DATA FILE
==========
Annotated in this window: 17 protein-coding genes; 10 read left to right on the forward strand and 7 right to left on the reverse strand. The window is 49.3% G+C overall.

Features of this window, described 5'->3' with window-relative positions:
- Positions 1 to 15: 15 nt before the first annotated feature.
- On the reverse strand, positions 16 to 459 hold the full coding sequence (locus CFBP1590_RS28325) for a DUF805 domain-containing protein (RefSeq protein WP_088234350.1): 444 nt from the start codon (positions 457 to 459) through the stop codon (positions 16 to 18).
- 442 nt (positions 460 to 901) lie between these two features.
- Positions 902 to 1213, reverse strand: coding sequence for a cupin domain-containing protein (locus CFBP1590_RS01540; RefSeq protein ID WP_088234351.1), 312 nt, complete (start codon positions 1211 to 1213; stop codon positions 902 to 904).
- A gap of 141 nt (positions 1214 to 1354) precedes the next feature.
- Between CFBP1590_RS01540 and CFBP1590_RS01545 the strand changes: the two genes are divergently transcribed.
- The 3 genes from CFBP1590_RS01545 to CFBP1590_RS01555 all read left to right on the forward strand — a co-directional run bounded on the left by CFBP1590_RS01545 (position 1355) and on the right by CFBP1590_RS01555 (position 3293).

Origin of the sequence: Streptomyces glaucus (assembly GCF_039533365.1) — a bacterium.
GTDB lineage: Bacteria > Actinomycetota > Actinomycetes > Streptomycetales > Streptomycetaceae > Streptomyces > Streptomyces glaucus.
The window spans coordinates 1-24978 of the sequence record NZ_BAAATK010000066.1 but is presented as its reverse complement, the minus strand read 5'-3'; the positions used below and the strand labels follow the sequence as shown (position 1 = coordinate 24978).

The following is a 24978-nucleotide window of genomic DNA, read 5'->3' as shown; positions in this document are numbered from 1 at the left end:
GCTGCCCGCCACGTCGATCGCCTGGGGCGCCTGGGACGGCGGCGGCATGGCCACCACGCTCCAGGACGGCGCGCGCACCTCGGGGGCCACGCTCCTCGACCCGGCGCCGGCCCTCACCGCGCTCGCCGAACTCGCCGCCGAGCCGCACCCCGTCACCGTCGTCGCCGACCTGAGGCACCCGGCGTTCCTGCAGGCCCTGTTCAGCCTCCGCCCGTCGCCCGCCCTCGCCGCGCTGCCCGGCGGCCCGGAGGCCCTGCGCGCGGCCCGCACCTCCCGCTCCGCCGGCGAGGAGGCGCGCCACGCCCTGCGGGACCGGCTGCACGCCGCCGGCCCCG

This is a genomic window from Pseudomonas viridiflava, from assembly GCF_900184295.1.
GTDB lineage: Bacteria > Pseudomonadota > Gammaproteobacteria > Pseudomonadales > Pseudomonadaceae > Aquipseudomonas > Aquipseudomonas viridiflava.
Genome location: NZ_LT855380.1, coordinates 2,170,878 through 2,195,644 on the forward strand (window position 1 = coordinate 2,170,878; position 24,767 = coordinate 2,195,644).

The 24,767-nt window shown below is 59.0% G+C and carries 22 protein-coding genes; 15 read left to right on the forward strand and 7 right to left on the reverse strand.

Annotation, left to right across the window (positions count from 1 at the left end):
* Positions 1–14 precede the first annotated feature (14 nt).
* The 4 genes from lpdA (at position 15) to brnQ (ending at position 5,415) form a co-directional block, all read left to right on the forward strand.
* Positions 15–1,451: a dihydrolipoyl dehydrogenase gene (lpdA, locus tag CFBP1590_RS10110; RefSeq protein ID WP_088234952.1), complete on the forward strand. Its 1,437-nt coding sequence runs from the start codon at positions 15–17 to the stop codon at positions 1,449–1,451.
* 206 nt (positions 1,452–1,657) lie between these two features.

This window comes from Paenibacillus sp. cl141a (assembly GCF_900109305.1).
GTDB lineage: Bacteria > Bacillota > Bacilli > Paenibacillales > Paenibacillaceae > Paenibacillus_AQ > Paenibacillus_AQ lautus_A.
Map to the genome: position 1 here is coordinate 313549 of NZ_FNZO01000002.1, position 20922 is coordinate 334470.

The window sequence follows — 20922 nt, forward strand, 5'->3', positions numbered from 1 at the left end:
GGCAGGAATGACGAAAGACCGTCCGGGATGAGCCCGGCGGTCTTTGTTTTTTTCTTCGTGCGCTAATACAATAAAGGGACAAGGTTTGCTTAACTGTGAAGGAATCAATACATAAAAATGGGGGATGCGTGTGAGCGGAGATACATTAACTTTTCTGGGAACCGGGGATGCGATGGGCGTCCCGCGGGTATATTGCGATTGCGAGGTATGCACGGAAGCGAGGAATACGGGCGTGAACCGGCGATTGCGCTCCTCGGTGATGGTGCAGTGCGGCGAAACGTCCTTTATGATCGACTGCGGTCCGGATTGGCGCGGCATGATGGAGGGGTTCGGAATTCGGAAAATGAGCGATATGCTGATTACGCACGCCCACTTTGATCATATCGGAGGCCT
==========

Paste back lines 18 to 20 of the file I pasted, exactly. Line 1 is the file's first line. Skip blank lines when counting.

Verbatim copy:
The 24,767-nt window shown below is 59.0% G+C and carries 22 protein-coding genes; 15 read left to right on the forward strand and 7 right to left on the reverse strand.

Annotation, left to right across the window (positions count from 1 at the left end):
* Positions 1–14 precede the first annotated feature (14 nt).